From 1898 to 1902 Smith was chair of the Republican committee for the 28th voting district of Utah.[8]

In 1902 there were those who sought to convince Smith to run for the United States Senate. He instead deferred to allow Smoot to be the Republican candidate.[9]

Smith was known for his patriotism and joined various American patriotic groups. He was also an ardent supporter of the Boy Scouts. In 1934, the National Council of the Boy Scouts of America awarded him the prestigious Silver Buffalo Award. Smith was an avid genealogist and family historian and was named national vice president of the Sons of the American Revolution in 1922.

Marriage and familyEdit

On May 25, 1892, Smith married Lucy Emily Woodruff, a granddaughter of Wilford Woodruff, in the Manti Temple. The couple later had three children. It was several years after their marriage that the first daughter was born, with the pregnancy starting shortly after Woodruff gave Lucy a priesthood blessing to be a mother.[10] Lucy had spent much of her time growing up in the household of her grandfather and looked on him as almost more of a father than a grandfather.[11] Smith's son, George Albert Smith, Jr., became a professor at Harvard Business School.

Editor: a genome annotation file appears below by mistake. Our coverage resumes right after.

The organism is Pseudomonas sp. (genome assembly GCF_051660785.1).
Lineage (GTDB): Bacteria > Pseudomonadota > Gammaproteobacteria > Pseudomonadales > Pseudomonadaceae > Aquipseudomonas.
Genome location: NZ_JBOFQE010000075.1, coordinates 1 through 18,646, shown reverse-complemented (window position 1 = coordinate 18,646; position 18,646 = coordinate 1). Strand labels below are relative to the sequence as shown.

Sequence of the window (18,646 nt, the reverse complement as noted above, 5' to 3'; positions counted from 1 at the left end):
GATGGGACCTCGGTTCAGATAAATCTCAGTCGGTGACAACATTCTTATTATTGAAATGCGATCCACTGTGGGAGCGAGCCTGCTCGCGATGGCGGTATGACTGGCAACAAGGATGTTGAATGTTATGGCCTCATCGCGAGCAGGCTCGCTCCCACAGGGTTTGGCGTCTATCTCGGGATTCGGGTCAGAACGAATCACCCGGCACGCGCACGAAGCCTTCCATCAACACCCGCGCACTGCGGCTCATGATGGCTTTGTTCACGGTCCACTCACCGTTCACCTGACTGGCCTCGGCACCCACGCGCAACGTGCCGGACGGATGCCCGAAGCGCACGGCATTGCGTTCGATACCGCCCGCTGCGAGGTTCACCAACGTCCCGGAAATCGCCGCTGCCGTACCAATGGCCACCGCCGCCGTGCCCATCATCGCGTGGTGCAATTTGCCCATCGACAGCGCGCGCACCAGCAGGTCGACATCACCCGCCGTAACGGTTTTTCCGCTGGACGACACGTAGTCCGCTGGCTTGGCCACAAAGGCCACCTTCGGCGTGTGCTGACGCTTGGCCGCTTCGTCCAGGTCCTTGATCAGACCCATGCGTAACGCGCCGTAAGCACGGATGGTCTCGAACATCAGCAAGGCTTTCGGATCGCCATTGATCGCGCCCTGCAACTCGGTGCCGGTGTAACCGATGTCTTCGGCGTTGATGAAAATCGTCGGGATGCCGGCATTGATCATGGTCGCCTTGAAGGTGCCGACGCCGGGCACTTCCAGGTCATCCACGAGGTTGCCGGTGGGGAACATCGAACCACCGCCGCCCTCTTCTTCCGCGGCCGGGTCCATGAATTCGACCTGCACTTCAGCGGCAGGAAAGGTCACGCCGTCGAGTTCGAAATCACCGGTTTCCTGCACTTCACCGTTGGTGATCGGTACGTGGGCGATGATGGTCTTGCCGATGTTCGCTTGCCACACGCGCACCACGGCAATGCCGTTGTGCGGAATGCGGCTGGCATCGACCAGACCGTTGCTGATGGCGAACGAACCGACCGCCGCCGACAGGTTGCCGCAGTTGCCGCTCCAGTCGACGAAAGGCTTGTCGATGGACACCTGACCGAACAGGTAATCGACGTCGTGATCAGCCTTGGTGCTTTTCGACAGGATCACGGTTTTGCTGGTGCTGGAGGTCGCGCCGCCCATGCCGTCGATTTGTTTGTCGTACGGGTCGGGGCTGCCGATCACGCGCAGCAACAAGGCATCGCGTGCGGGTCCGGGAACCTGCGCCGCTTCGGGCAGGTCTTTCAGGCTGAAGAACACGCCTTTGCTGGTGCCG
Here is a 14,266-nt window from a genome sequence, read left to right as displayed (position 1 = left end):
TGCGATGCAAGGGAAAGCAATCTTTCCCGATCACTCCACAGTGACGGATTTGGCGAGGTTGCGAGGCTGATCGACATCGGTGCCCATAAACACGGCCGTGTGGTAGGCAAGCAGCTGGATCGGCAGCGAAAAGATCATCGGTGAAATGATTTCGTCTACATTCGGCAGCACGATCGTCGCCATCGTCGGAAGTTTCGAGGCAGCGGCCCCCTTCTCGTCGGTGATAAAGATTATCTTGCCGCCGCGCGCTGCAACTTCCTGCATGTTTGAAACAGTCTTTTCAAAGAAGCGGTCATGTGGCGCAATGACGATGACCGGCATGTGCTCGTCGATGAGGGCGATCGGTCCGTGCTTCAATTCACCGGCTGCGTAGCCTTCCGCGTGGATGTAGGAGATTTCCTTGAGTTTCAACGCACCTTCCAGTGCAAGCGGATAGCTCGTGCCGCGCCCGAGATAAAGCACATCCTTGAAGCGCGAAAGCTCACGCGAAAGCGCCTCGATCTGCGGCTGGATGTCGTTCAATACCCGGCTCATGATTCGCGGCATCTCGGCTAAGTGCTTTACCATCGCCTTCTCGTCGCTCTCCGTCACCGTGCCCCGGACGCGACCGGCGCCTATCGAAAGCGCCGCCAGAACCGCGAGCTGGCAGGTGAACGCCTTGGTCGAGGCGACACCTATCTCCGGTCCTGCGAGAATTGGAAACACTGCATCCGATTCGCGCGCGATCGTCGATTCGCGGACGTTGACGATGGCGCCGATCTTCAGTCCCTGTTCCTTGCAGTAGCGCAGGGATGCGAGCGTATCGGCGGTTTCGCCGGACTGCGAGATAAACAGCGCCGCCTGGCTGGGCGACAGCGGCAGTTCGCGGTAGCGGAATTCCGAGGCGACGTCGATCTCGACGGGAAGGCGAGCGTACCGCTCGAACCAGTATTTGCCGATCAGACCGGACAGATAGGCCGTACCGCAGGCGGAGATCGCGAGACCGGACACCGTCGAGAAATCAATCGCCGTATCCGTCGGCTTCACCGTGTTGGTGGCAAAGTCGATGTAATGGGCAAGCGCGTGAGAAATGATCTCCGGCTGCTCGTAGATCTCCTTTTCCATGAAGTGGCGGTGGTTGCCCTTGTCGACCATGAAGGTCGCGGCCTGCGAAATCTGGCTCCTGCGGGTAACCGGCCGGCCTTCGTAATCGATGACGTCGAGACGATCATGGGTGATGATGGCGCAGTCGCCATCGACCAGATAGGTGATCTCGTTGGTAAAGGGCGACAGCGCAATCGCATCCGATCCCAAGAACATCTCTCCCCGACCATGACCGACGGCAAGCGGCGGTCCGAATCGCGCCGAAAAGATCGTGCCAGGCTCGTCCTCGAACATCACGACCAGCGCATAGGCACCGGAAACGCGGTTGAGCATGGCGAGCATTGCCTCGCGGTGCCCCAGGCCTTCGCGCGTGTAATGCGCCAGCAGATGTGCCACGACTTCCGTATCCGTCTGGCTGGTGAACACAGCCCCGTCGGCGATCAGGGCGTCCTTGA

Lucy Smith died in 1936. Smith never remarried, which made him the only man to have not had a living wife while he was serving as church president.

LDS Church serviceEdit

Just prior to his marriage to Lucy, Smith served as a Mutual Improvement Association (MIA) missionary throughout many areas in Southern Utah. He was set apart as a missionary on September 7, 1891. He was assigned to serve with William B. Dougall, Jr., who was a grandson of Brigham Young. They were assigned to the 4 stakes that covered Juab, Millard, Beaver and Iron counties. The assignment was to increase attendance and participation in MIA, both the YM MIA and YW MIA.[12]